7 Ways to Finance Your Small Business

It’s a daunting task to finance a small business and to be successful along the way. The competition is fierce and not every business has tons of money to spend either. Therefore, it does not come as a surprise that the lack of capital is one of the main reasons why startups go under. However, getting turned down for a loan doesn’t mean the end for your business. It is time to size up other options and the full range of possibilities: Strive to look beyond bank loans and tap into these seven alternative sources of funding.

Venture capital

Venture capitalists have been around for some time and helped numerous startups overcome growing pains. They typically work with businesses that hold great promise, but also involve a high risk. Hence, this strategy is most suitable for fast-growing companies that have an exit strategy prepared. It is not uncommon for these businesses to raise millions of dollars and then transform into booming corporations. Venture capitalists also tend to provide sound advice to owners as well as industry-specific insights.

Angel investors

Working with angel investors can also be a sound option. These investors are looking to pump money into early-stage enterprises and get between a 20 to 25 percent return on their investment. Some of the most prominent companies today, like Google, have managed to get operations off the ground with the help of angel investors. Another benefit, aside from financial means, is that these people bring strategic prowess and industry experience to the table.

Online lending

In recent years, online lending has changed the game by establishing itself as a great alternative to conventional financing. There is a variety of platforms where business owners can go through a swift application process and receive funds in a matter of days. The ease and quickness are great advantages over traditional lending. Also, note that there is a multitude of different models of funding you can find online, from micro-loans to peer-to-peer lending.


The most exciting change comes in the form of crowdfunding. With the rise of the internet platforms such as Kickstarter, we are witnessing a whole new ballgame for investments. Instead of seeking a single investor, small businesses are able to pool money from a number of different people. Our best advice is to find a like-minded crowd that feels passionate about your mission, values, and offerings and read the fine print to know exactly what you are signing up for.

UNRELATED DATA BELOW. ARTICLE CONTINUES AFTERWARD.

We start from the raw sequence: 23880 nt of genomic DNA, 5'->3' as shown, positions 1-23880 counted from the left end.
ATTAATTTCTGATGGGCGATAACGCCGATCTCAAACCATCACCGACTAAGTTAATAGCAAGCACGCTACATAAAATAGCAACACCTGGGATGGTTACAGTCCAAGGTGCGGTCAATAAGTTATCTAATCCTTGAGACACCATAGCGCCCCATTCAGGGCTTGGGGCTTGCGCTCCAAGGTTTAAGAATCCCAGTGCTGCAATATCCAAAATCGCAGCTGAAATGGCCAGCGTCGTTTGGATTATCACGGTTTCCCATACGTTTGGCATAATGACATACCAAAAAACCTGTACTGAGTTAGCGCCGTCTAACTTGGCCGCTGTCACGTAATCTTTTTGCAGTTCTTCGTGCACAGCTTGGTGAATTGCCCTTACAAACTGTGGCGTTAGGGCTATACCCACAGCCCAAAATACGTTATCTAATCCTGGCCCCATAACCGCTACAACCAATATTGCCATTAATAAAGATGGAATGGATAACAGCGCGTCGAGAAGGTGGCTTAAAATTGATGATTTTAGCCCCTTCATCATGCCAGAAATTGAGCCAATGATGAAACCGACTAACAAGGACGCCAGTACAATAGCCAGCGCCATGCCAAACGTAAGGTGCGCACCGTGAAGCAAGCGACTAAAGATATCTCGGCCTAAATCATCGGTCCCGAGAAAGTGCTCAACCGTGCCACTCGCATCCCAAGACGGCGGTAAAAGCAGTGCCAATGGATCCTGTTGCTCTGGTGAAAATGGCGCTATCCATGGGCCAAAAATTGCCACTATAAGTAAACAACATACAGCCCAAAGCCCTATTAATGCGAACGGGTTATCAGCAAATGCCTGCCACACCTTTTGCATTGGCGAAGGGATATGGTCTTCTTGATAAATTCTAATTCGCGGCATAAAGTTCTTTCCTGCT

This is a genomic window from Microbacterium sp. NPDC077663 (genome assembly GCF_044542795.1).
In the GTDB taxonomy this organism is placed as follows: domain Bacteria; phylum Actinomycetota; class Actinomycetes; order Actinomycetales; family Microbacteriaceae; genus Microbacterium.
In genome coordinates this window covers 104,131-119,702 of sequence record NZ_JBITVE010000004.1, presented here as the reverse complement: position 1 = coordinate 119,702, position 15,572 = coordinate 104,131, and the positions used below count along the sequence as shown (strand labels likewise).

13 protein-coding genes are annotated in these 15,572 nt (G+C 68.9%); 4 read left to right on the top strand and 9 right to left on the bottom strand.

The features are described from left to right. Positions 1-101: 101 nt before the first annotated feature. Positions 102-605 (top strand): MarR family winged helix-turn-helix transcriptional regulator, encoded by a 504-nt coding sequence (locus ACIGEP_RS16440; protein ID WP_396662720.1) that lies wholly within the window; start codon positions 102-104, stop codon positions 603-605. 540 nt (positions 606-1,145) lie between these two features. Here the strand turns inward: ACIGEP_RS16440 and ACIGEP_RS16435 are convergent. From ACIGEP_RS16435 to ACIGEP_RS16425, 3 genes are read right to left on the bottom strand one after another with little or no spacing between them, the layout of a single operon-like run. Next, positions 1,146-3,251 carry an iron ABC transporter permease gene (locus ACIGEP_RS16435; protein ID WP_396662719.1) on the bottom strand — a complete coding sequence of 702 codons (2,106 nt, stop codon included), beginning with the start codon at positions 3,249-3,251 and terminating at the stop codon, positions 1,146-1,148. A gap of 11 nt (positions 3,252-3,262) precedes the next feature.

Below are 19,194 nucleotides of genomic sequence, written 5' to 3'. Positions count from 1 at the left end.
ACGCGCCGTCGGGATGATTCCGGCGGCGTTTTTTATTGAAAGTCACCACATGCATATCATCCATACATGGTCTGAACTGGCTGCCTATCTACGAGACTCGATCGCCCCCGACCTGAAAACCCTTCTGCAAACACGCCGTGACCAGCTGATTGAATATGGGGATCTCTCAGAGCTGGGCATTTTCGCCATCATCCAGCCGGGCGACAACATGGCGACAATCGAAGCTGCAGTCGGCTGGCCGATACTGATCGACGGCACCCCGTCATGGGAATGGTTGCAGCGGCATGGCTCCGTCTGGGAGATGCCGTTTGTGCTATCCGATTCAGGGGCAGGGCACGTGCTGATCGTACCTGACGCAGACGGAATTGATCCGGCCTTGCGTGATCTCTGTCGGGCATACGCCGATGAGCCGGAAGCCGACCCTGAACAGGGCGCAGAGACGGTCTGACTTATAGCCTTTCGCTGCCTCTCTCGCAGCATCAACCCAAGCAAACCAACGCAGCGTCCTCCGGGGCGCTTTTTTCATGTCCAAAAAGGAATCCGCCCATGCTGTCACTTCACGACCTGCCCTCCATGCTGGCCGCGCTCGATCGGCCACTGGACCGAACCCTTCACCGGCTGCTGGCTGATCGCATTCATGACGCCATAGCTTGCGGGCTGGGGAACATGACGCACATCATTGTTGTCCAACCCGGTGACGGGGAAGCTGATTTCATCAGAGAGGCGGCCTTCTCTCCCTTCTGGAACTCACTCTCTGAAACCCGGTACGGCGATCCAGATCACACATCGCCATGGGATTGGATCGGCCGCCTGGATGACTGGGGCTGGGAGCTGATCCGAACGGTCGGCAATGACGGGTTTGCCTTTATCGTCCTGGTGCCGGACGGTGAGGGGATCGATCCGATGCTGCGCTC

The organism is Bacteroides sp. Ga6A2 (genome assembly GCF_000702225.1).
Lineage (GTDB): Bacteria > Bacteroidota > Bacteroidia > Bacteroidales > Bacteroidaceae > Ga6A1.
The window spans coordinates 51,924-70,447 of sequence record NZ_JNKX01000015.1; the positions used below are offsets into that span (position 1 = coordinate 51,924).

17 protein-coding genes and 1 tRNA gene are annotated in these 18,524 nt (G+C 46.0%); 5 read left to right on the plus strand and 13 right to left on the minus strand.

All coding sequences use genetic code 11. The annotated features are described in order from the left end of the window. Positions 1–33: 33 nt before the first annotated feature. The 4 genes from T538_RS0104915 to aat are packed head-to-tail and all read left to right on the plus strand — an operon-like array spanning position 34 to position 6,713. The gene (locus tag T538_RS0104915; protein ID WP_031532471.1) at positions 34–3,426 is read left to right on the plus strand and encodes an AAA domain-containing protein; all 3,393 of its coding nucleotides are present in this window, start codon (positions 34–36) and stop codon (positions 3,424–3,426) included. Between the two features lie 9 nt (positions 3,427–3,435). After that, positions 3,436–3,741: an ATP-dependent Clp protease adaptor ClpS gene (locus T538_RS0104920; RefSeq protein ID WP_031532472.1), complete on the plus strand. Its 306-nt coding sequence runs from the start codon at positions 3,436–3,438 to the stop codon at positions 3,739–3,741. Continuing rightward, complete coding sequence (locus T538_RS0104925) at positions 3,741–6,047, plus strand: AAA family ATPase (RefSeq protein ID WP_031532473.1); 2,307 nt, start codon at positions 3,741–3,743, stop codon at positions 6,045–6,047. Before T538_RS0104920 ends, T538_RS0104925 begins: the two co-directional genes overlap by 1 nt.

Small business loans

It should be mentioned that alternatives to finance does not always mean that they are better. Old school methods of lending are still alive and kicking. Hence, it might be a good idea to rely on trusted companies like OnDeck that are leaders in small business financing and have a rock-solid portfolio. This could also be a way to tap into strategic partnerships and find great business advisors. There are no silver bullets for problems in the financing department, so always do the homework to figure out the best solution.

Factoring and invoice advancing

Waiting for customers to pay for outstanding invoices can really put a strain on a budget. But, small businesses have an ace up their sleeve. Basically, factoring refers to the process of service provider sending you the money on invoices that have been billed out. You pay back the same amount once the customers pay you and settle their bills, which is a nice way to stay afloat and patch up holes in your cash flow. Closing the pay gap also enables businesses to take on new projects and continue expansion endeavors.

Staying ahead of the game

Every startup needs capital in order to finance its daily operations, product development, employee payroll, or some other business aspect. Traditional techniques still bring results, but banks are, as it turns out, one of the least likely benefactors for startups. Then again, you should know that alternative investors are not some do-gooders ready to spend money like there is no tomorrow. Some of them like to keep businesses on a short leash and their primary goal is to recover their investment. So, weigh your options carefully before taking a plunge.

Dan Miller is a Payments officer with nearly ten years of experience in banking and international payments in the Australian banking sector. He has a Master’s Degree in finance and banking. He is married and also a father of a beautiful little girl. Connect with him on Facebook and Twitter.